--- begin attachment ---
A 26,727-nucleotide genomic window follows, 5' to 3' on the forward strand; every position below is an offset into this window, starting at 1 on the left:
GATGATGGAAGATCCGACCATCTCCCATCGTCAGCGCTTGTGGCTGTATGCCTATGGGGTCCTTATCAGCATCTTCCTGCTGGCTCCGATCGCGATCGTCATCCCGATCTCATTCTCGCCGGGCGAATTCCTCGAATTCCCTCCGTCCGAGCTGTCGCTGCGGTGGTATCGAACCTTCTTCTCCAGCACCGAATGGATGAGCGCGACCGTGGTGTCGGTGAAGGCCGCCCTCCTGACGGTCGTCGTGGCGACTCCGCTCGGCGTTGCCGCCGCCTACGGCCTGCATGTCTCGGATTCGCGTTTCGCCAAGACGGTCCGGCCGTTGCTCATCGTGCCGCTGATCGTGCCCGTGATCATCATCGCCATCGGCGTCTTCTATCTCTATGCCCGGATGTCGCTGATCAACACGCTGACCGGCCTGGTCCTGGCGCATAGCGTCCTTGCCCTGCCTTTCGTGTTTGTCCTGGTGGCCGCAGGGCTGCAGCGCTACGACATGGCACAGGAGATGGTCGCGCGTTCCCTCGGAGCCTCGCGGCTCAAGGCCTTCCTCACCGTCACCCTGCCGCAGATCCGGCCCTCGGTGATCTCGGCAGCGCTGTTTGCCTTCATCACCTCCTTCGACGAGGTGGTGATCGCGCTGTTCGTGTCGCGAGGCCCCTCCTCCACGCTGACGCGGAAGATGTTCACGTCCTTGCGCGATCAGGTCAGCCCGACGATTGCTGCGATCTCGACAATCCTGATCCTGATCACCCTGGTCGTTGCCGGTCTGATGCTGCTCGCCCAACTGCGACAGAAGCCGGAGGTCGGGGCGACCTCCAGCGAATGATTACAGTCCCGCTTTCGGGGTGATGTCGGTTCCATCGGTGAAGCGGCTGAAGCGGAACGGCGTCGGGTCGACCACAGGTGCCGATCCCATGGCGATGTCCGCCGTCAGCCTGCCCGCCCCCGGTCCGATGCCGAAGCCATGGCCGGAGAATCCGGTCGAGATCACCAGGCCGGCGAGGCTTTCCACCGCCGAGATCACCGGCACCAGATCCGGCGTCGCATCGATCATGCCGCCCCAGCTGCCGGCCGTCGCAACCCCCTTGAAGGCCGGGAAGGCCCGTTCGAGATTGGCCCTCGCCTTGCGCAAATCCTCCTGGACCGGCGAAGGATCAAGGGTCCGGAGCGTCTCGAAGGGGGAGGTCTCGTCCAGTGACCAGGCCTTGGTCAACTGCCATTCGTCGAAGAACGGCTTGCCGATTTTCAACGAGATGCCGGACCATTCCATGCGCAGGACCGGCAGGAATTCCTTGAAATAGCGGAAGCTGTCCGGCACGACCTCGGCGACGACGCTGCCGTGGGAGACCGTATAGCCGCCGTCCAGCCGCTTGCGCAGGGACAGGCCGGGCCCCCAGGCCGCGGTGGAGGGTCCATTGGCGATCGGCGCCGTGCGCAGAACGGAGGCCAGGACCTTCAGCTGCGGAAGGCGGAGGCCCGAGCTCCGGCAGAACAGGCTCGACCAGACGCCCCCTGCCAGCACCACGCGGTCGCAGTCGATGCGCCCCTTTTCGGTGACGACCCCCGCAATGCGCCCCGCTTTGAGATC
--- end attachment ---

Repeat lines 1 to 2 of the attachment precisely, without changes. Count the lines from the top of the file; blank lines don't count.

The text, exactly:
A 26,727-nucleotide genomic window follows, 5' to 3' on the forward strand; every position below is an offset into this window, starting at 1 on the left:
GATGATGGAAGATCCGACCATCTCCCATCGTCAGCGCTTGTGGCTGTATGCCTATGGGGTCCTTATCAGCATCTTCCTGCTGGCTCCGATCGCGATCGTCATCCCGATCTCATTCTCGCCGGGCGAATTCCTCGAATTCCCTCCGTCCGAGCTGTCGCTGCGGTGGTATCGAACCTTCTTCTCCAGCACCGAATGGATGAGCGCGACCGTGGTGTCGGTGAAGGCCGCCCTCCTGACGGTCGTCGTGGCGACTCCGCTCGGCGTTGCCGCCGCCTACGGCCTGCATGTCTCGGATTCGCGTTTCGCCAAGACGGTCCGGCCGTTGCTCATCGTGCCGCTGATCGTGCCCGTGATCATCATCGCCATCGGCGTCTTCTATCTCTATGCCCGGATGTCGCTGATCAACACGCTGACCGGCCTGGTCCTGGCGCATAGCGTCCTTGCCCTGCCTTTCGTGTTTGTCCTGGTGGCCGCAGGGCTGCAGCGCTACGACATGGCACAGGAGATGGTCGCGCGTTCCCTCGGAGCCTCGCGGCTCAAGGCCTTCCTCACCGTCACCCTGCCGCAGATCCGGCCCTCGGTGATCTCGGCAGCGCTGTTTGCCTTCATCACCTCCTTCGACGAGGTGGTGATCGCGCTGTTCGTGTCGCGAGGCCCCTCCTCCACGCTGACGCGGAAGATGTTCACGTCCTTGCGCGATCAGGTCAGCCCGACGATTGCTGCGATCTCGACAATCCTGATCCTGATCACCCTGGTCGTTGCCGGTCTGATGCTGCTCGCCCAACTGCGACAGAAGCCGGAGGTCGGGGCGACCTCCAGCGAATGATTACAGTCCCGCTTTCGGGGTGATGTCGGTTCCATCGGTGAAGCGGCTGAAGCGGAACGGCGTCGGGTCGACCACAGGTGCCGATCCCATGGCGATGTCCGCCGTCAGCCTGCCCGCCCCCGGTCCGATGCCGAAGCCATGGCCGGAGAATCCGGTCGAGATCACCAGGCCGGCGAGGCTTTCCACCGCCGAGATCACCGGCACCAGATCCGGCGTCGCATCGATCATGCCGCCCCAGCTGCCGGCCGTCGCAACCCCCTTGAAGGCCGGGAAGGCCCGTTCGAGATTGGCCCTCGCCTTGCGCAAATCCTCCTGGACCGGCGAAGGATCAAGGGTCCGGAGCGTCTCGAAGGGGGAGGTCTCGTCCAGTGACCAGGCCTTGGTCAACTGCCATTCGTCGAAGAACGGCTTGCCGATTTTCAACGAGATGCCGGACCATTCCATGCGCAGGACCGGCAGGAATTCCTTGAAATAGCGGAAGCTGTCCGGCACGACCTCGGCGACGACGCTGCCGTGGGAGACCGTATAGCCGCCGTCCAGCCGCTTGCGCAGGGACAGGCCGGGCCCCCAGGCCGCGGTGGAGGGTCCATTGGCGATCGGCGCCGTGCGCAGAACGGAGGCCAGGACCTTCAGCTGCGGAAGGCGGAGGCCCGAGCTCCGGCAGAACAGGCTCGACCAGACGCCCCCTGCCAGCACCACGCGGTCGCAGTCGATGCGCCCCTTTTCGGTGACGACCCCCGCAATGCGCCCCGCTTTGAGATC